The reverberation chamber provides the most realistic simulation/equivalency for electronics functioning within a cavity
Er-Ping Li, Ph.D.; Xing-Chang Wei, Ph.D., Electromagnetic Labs,
Singapore National Institute of High Performance Computing Singapore
The problem is familiar, but growing. The widespread and ever-growing use of electronic devices with high-speed components increases the perils of electromagnetic interference. In this modern age, there is concern about the biological impact on human beings and the deleterious effects EMI poses for electronic equipment. As a result, international and governmental bodies have established standards regarding electromagnetic emissions, immunity, and testing procedures.
Testing for devices/systems’ compliance with these international standards has led to the development of various test facilities, specifically designed to carry out the various tests for EMC (electromagnetic compatibility). For example, RFI/EMI immunity testing is done using a TEM cell, anechoic chamber, or shielded room. Recently, a new testing technique for RFI/EMI immunity has drawn increasing attention—i.e., testing using a reverberation chamber. A reverberation chamber is a large cavity formed by highly conductive walls equipped with metal stirrers. These stirrers change the electromagnetic field distribution within the cavity and thus provide a statistically isotropic and uniform field environment for the duration of EMI measurement and testing.1, 2, 3
Over the years, the reverberation chamber has been employed for more and more electromagnetic testing, such as antenna measurement4 and the channel modelling of mobile communication.5The major advantages of the reverberation chamber over the traditional anechoic chamber are:
- High conductivity allows for high field levels using moderate input power;
- Low construction costs are possible since no absorbers are needed;
- The most significant advantage is that the reverberation chamber provides the most realistic simulation/equivalency for electronics functioning within a cavity—such as an aircraft, a room, or a cabinet.
The reverberation chamber for EMC measurement was firstly proposed in 1968.6 Unfortunately, not everyone was ready to embrace the concept of a statistically uniform environment for EMC testing, a marked departure from the traditional uniform environment achieved by absorbing the unwanted reflections from the environment or by placing the EUT (equipment under test) in a free space. Still, after extensive research, reverberation testing was finally recognized by the EMC community. In fact, use of a reverberation chamber has become far more common, especially in the aerospace, automotive, and defence industries in the U.S. and Europe.
In Singapore, the EMC research community has been in the vanguard of reverberation chamber research and applications. The reverberation chamber testing technique was introduced to the region in 1999. The EMC research group at IHPC designed and built a small size reverberation chamber in Singapore in 2000 for research testing, and also conducted a comprehensive research of reverberation characteristics using electromagnetic CAD techniques. Over the years, the EMC community in Singapore has been actively involved in reverberation chamber development and applications and built a number of RC sites for the EMC testing of domestic electrical and electronic products, including automotive and aerospace applications. This work triggered increased reverberation chamber activity throughout Asia, where this test method was researched and used more extensively. In particular, significant progress has taken place since 2003, when the IEC published its Standard 61000-4-21 that calls for the use of the reverberation chamber for EMC testing.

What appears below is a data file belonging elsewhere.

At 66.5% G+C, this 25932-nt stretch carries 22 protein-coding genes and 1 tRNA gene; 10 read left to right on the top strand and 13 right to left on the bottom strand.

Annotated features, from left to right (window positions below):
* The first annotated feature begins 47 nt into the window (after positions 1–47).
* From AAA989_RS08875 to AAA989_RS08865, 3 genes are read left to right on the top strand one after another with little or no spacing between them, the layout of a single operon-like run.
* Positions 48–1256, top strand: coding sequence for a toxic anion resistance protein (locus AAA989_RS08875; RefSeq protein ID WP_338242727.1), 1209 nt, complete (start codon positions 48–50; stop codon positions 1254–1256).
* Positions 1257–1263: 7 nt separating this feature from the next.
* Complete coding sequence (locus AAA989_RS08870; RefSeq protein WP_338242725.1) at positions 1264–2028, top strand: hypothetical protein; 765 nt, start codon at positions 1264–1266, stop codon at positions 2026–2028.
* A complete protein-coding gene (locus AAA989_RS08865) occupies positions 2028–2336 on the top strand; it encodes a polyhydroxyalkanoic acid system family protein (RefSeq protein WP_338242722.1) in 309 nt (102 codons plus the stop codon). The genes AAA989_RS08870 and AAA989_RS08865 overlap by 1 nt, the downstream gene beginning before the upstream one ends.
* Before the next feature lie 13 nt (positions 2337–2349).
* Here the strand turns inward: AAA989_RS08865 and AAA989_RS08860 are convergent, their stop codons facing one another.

Reverberation Chamber Characteristics
A reverberation chamber is usually a rectangular enclosure with perfectly conducting walls, where the equipment under testing is placed inside a rectangular working area during the EMC/EMI testing. Inside a closed cavity with perfectly conducting walls, the electromagnetic field distribution is characterized by a standing-wave pattern because of the reflection from the walls. According to electromagnetic theory, there are many different modes within electromagnetic fields. Each mode represents a certain space pattern of the standing-wave distribution of electromagnetic fields. The field value is the summation of all existing modes inside the chamber. The mode will change with the boundary of the cavity, thus changing the standing-wave pattern within the cavity boundary. Usually, stirrers are used to change the boundary of the chamber inside a reverberation chamber. During the rotation of the stirrers, every position inside the working volume experiences the wave fluctuation, and it is expected that they will be subjected to the same maximum, minimum, and average electromagnetic field values. In this case, this chamber is called well-stirred, and it can provide a statistically uniform environment for EMC/EMI testing.